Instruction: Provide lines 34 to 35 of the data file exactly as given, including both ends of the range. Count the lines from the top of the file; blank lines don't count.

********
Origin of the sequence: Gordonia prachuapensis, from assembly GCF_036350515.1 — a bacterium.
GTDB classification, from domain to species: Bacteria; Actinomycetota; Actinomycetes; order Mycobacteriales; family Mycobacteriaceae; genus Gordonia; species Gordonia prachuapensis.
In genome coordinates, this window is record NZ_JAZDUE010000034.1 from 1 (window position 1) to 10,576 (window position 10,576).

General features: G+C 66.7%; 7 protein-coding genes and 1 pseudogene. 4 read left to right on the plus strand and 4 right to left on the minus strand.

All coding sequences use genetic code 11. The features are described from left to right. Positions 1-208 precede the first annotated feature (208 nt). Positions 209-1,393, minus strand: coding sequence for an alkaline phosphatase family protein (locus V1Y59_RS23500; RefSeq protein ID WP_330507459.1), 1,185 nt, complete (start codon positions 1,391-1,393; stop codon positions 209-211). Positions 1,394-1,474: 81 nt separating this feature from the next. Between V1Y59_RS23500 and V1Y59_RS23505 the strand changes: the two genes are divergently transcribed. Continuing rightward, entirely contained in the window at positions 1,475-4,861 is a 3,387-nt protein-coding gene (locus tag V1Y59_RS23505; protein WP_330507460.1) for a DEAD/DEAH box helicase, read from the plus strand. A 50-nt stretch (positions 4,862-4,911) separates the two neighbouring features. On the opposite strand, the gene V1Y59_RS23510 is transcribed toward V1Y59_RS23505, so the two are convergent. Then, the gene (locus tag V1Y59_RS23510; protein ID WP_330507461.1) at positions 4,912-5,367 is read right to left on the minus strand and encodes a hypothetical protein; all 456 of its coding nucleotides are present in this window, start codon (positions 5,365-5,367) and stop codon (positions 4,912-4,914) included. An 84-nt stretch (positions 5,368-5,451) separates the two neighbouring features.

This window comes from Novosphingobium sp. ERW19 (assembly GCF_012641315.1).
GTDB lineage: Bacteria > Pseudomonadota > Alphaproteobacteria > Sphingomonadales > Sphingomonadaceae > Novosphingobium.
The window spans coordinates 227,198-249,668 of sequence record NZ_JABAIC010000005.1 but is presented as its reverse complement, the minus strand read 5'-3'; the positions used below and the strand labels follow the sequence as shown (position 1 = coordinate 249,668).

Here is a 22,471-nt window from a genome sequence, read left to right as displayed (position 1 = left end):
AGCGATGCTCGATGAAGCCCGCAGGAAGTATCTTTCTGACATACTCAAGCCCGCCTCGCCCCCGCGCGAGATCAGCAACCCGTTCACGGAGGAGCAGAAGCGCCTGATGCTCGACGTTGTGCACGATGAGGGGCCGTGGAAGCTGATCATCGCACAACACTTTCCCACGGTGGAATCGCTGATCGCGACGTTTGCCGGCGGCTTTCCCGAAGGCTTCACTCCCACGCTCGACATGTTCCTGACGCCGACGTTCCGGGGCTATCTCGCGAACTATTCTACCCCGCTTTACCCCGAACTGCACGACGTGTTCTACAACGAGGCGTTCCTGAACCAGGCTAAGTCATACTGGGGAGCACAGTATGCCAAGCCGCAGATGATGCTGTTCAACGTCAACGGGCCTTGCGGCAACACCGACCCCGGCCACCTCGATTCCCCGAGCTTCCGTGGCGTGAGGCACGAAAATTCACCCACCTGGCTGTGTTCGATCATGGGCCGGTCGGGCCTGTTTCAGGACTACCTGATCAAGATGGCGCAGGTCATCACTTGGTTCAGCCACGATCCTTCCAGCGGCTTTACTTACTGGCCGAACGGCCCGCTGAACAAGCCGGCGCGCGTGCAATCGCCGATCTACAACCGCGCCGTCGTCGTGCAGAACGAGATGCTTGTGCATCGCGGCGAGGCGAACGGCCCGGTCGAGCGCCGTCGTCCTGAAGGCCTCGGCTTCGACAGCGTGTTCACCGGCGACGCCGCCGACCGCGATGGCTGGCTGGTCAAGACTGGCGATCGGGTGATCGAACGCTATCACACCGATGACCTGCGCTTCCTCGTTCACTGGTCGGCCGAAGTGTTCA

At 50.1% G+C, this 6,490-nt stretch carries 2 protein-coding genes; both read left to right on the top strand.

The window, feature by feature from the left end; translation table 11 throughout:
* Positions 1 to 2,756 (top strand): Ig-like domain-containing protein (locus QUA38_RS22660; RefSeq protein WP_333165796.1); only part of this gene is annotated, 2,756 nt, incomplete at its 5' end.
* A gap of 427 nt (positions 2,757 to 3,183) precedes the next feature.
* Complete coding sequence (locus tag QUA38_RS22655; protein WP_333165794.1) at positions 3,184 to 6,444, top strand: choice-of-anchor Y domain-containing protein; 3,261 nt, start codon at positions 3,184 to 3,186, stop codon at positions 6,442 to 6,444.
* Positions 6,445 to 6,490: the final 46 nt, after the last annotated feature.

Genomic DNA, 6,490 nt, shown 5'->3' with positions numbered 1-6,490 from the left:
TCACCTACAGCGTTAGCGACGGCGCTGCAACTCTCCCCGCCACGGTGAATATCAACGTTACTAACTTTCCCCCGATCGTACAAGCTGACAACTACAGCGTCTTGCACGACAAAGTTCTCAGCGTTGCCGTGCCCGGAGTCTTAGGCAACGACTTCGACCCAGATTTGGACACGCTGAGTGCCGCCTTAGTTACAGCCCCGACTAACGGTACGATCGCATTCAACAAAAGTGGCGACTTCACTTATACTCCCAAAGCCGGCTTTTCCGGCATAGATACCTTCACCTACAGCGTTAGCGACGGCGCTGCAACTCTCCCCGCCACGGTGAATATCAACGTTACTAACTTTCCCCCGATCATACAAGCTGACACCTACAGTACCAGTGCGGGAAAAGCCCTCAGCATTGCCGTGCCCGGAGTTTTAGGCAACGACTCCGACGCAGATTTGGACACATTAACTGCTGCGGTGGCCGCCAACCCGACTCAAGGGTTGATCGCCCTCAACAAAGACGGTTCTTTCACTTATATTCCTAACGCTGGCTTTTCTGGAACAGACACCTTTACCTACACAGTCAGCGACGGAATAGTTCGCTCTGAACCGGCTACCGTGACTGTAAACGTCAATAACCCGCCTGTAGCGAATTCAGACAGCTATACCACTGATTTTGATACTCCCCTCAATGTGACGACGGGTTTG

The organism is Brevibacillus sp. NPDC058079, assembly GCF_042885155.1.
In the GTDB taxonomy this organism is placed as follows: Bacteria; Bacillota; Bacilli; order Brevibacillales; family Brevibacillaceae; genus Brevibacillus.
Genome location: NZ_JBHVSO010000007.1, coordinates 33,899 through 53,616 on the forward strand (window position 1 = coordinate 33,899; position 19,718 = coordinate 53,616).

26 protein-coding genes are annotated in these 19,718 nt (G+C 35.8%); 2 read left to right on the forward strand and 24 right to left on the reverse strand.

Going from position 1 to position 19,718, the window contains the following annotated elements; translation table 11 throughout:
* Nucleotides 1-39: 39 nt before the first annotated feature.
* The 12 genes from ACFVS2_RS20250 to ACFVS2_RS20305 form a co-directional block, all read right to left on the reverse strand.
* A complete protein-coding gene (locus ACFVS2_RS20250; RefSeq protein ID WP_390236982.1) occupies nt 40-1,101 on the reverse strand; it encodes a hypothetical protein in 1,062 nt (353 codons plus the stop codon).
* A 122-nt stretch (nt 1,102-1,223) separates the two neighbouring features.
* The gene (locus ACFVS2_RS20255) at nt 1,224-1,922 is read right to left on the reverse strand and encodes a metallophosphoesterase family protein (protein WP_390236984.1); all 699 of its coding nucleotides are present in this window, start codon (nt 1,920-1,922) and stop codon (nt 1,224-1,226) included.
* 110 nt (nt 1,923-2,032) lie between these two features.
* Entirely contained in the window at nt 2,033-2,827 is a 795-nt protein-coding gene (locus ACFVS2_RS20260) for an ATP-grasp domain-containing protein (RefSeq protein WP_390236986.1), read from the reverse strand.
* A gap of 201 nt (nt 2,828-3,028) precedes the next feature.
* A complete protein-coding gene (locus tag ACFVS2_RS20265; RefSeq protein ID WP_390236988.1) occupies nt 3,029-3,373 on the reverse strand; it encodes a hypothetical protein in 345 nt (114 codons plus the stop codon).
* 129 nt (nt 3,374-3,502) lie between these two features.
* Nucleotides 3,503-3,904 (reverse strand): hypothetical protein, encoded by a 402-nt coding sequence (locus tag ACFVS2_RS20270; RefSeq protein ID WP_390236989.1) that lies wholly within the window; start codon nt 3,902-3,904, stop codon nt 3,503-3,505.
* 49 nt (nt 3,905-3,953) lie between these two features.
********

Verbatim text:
* Nucleotides 3,503-3,904 (reverse strand): hypothetical protein, encoded by a 402-nt coding sequence (locus tag ACFVS2_RS20270; RefSeq protein ID WP_390236989.1) that lies wholly within the window; start codon nt 3,902-3,904, stop codon nt 3,503-3,505.
* 49 nt (nt 3,905-3,953) lie between these two features.